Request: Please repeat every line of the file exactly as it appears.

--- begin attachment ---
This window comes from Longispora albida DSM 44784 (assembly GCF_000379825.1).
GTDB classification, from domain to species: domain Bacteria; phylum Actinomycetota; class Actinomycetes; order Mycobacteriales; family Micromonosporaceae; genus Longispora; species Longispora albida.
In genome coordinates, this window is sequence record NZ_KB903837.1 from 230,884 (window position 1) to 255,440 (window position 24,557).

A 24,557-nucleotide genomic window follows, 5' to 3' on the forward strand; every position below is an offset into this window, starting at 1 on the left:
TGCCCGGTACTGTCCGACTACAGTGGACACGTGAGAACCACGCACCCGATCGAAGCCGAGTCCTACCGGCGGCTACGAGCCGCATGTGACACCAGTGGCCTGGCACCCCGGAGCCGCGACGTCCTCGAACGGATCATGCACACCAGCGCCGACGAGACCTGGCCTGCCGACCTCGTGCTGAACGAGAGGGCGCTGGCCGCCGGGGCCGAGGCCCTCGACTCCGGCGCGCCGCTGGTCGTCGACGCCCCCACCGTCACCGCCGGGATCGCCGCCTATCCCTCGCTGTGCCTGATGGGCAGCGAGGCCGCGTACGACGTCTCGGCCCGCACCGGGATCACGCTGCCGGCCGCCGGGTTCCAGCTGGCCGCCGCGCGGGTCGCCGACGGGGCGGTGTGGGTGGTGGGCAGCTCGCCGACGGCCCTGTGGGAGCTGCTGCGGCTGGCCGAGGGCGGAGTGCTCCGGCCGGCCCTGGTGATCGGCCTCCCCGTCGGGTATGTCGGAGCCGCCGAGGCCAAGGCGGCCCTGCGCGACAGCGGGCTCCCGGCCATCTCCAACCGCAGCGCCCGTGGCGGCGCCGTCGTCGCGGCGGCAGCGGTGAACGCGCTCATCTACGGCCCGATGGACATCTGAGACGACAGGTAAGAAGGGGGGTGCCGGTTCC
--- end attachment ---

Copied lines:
This window comes from Longispora albida DSM 44784 (assembly GCF_000379825.1).
GTDB classification, from domain to species: domain Bacteria; phylum Actinomycetota; class Actinomycetes; order Mycobacteriales; family Micromonosporaceae; genus Longispora; species Longispora albida.
In genome coordinates, this window is sequence record NZ_KB903837.1 from 230,884 (window position 1) to 255,440 (window position 24,557).

A 24,557-nucleotide genomic window follows, 5' to 3' on the forward strand; every position below is an offset into this window, starting at 1 on the left:
TGCCCGGTACTGTCCGACTACAGTGGACACGTGAGAACCACGCACCCGATCGAAGCCGAGTCCTACCGGCGGCTACGAGCCGCATGTGACACCAGTGGCCTGGCACCCCGGAGCCGCGACGTCCTCGAACGGATCATGCACACCAGCGCCGACGAGACCTGGCCTGCCGACCTCGTGCTGAACGAGAGGGCGCTGGCCGCCGGGGCCGAGGCCCTCGACTCCGGCGCGCCGCTGGTCGTCGACGCCCCCACCGTCACCGCCGGGATCGCCGCCTATCCCTCGCTGTGCCTGATGGGCAGCGAGGCCGCGTACGACGTCTCGGCCCGCACCGGGATCACGCTGCCGGCCGCCGGGTTCCAGCTGGCCGCCGCGCGGGTCGCCGACGGGGCGGTGTGGGTGGTGGGCAGCTCGCCGACGGCCCTGTGGGAGCTGCTGCGGCTGGCCGAGGGCGGAGTGCTCCGGCCGGCCCTGGTGATCGGCCTCCCCGTCGGGTATGTCGGAGCCGCCGAGGCCAAGGCGGCCCTGCGCGACAGCGGGCTCCCGGCCATCTCCAACCGCAGCGCCCGTGGCGGCGCCGTCGTCGCGGCGGCAGCGGTGAACGCGCTCATCTACGGCCCGATGGACATCTGAGACGACAGGTAAGAAGGGGGGTGCCGGTTCC